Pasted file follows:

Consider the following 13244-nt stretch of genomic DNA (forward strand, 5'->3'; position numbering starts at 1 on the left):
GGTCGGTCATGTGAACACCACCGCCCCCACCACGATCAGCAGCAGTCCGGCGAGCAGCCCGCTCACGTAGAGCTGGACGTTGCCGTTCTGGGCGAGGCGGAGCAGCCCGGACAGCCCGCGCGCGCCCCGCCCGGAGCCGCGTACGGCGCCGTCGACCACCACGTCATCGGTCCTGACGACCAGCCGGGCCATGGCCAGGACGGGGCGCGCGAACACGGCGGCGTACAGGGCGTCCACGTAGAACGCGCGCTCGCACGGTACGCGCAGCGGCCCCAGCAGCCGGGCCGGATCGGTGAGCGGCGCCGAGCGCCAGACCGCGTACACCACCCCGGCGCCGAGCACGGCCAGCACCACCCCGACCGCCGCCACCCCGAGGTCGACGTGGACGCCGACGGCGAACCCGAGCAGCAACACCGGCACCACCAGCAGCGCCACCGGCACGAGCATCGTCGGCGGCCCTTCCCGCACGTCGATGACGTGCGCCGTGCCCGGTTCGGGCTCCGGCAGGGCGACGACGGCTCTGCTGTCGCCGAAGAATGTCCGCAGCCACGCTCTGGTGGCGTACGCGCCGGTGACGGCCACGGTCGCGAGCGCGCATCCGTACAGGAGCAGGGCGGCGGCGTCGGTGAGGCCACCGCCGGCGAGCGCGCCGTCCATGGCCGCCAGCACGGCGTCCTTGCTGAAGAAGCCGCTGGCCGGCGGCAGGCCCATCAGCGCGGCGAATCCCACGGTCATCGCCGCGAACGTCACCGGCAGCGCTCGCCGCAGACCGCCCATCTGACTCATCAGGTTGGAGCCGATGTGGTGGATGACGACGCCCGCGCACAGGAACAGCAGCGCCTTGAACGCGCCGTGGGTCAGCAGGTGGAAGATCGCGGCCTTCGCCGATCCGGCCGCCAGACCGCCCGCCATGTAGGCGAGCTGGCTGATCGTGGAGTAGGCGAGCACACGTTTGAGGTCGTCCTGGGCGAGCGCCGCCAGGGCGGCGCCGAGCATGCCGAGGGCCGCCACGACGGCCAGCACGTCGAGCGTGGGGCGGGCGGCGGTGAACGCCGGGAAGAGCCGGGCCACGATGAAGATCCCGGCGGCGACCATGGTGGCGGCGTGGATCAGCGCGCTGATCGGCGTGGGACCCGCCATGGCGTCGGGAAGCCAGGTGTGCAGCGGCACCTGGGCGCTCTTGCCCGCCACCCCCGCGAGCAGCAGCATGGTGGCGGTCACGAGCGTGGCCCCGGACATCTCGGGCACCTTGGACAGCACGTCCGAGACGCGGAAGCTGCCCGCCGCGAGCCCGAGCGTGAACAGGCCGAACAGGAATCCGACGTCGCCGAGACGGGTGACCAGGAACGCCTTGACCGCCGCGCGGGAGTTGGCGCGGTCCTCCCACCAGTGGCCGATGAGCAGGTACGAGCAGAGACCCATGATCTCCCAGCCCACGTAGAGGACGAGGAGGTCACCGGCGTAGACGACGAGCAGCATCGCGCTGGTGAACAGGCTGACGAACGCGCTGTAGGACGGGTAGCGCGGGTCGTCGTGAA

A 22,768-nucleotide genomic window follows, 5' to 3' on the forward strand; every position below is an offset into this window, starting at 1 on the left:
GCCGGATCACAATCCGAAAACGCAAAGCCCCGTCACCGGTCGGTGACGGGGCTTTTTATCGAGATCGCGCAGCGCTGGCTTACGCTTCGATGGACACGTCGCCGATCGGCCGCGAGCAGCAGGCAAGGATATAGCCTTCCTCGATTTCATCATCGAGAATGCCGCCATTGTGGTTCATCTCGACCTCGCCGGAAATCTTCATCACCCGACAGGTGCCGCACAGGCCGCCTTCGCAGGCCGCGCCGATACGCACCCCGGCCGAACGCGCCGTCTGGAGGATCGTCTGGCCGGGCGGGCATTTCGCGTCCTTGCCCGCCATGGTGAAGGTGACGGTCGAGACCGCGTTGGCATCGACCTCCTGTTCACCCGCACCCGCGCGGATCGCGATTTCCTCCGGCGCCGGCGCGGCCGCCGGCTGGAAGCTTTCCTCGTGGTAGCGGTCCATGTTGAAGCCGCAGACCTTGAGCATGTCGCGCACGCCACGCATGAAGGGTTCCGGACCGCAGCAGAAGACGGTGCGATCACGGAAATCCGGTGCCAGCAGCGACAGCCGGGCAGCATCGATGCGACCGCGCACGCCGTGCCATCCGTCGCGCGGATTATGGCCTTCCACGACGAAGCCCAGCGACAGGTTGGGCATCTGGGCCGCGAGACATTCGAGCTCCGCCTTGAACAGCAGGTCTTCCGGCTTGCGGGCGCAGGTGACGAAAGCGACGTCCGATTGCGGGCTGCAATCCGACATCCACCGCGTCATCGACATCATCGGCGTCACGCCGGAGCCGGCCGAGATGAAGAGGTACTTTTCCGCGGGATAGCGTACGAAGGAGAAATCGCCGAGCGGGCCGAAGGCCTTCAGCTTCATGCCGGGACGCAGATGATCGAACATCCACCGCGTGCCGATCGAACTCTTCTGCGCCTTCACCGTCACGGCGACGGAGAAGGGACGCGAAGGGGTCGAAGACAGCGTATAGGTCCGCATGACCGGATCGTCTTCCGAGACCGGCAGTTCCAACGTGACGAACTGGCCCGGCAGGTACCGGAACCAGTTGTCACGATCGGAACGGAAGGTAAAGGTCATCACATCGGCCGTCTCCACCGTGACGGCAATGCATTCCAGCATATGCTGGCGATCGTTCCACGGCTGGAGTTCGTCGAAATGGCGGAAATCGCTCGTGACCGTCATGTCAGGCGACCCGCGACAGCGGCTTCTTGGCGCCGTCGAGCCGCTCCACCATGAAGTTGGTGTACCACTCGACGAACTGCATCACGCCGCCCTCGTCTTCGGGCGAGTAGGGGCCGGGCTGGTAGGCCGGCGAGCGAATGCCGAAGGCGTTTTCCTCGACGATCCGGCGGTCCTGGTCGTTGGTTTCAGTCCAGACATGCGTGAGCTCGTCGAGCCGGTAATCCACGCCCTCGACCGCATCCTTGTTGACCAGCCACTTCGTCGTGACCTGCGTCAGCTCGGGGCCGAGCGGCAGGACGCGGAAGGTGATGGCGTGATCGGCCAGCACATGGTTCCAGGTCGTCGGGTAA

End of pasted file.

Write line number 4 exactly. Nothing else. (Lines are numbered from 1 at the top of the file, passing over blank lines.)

GCCGGATCACAATCCGAAAACGCAAAGCCCCGTCACCGGTCGGTGACGGGGCTTTTTATCGAGATCGCGCAGCGCTGGCTTACGCTTCGATGGACACGTCGCCGATCGGCCGCGAGCAGCAGGCAAGGATATAGCCTTCCTCGATTTCATCATCGAGAATGCCGCCATTGTGGTTCATCTCGACCTCGCCGGAAATCTTCATCACCCGACAGGTGCCGCACAGGCCGCCTTCGCAGGCCGCGCCGATACGCACCCCGGCCGAACGCGCCGTCTGGAGGATCGTCTGGCCGGGCGGGCATTTCGCGTCCTTGCCCGCCATGGTGAAGGTGACGGTCGAGACCGCGTTGGCATCGACCTCCTGTTCACCCGCACCCGCGCGGATCGCGATTTCCTCCGGCGCCGGCGCGGCCGCCGGCTGGAAGCTTTCCTCGTGGTAGCGGTCCATGTTGAAGCCGCAGACCTTGAGCATGTCGCGCACGCCACGCATGAAGGGTTCCGGACCGCAGCAGAAGACGGTGCGATCACGGAAATCCGGTGCCAGCAGCGACAGCCGGGCAGCATCGATGCGACCGCGCACGCCGTGCCATCCGTCGCGCGGATTATGGCCTTCCACGACGAAGCCCAGCGACAGGTTGGGCATCTGGGCCGCGAGACATTCGAGCTCCGCCTTGAACAGCAGGTCTTCCGGCTTGCGGGCGCAGGTGACGAAAGCGACGTCCGATTGCGGGCTGCAATCCGACATCCACCGCGTCATCGACATCATCGGCGTCACGCCGGAGCCGGCCGAGATGAAGAGGTACTTTTCCGCGGGATAGCGTACGAAGGAGAAATCGCCGAGCGGGCCGAAGGCCTTCAGCTTCATGCCGGGACGCAGATGATCGAACATCCACCGCGTGCCGATCGAACTCTTCTGCGCCTTCACCGTCACGGCGACGGAGAAGGGACGCGAAGGGGTCGAAGACAGCGTATAGGTCCGCATGACCGGATCGTCTTCCGAGACCGGCAGTTCCAACGTGACGAACTGGCCCGGCAGGTACCGGAACCAGTTGTCACGATCGGAACGGAAGGTAAAGGTCATCACATCGGCCGTCTCCACCGTGACGGCAATGCATTCCAGCATATGCTGGCGATCGTTCCACGGCTGGAGTTCGTCGAAATGGCGGAAATCGCTCGTGACCGTCATGTCAGGCGACCCGCGACAGCGGCTTCTTGGCGCCGTCGAGCCGCTCCACCATGAAGTTGGTGTACCACTCGACGAACTGCATCACGCCGCCCTCGTCTTCGGGCGAGTAGGGGCCGGGCTGGTAGGCCGGCGAGCGAATGCCGAAGGCGTTTTCCTCGACGATCCGGCGGTCCTGGTCGTTGGTTTCAGTCCAGACATGCGTGAGCTCGTCGAGCCGGTAATCCACGCCCTCGACCGCATCCTTGTTGACCAGCCACTTCGTCGTGACCTGCGTCAGCTCGGGGCCGAGCGGCAGGACGCGGAAGGTGATGGCGTGATCGGCCAGCACATGGTTCCAGGTCGTCGGGTAA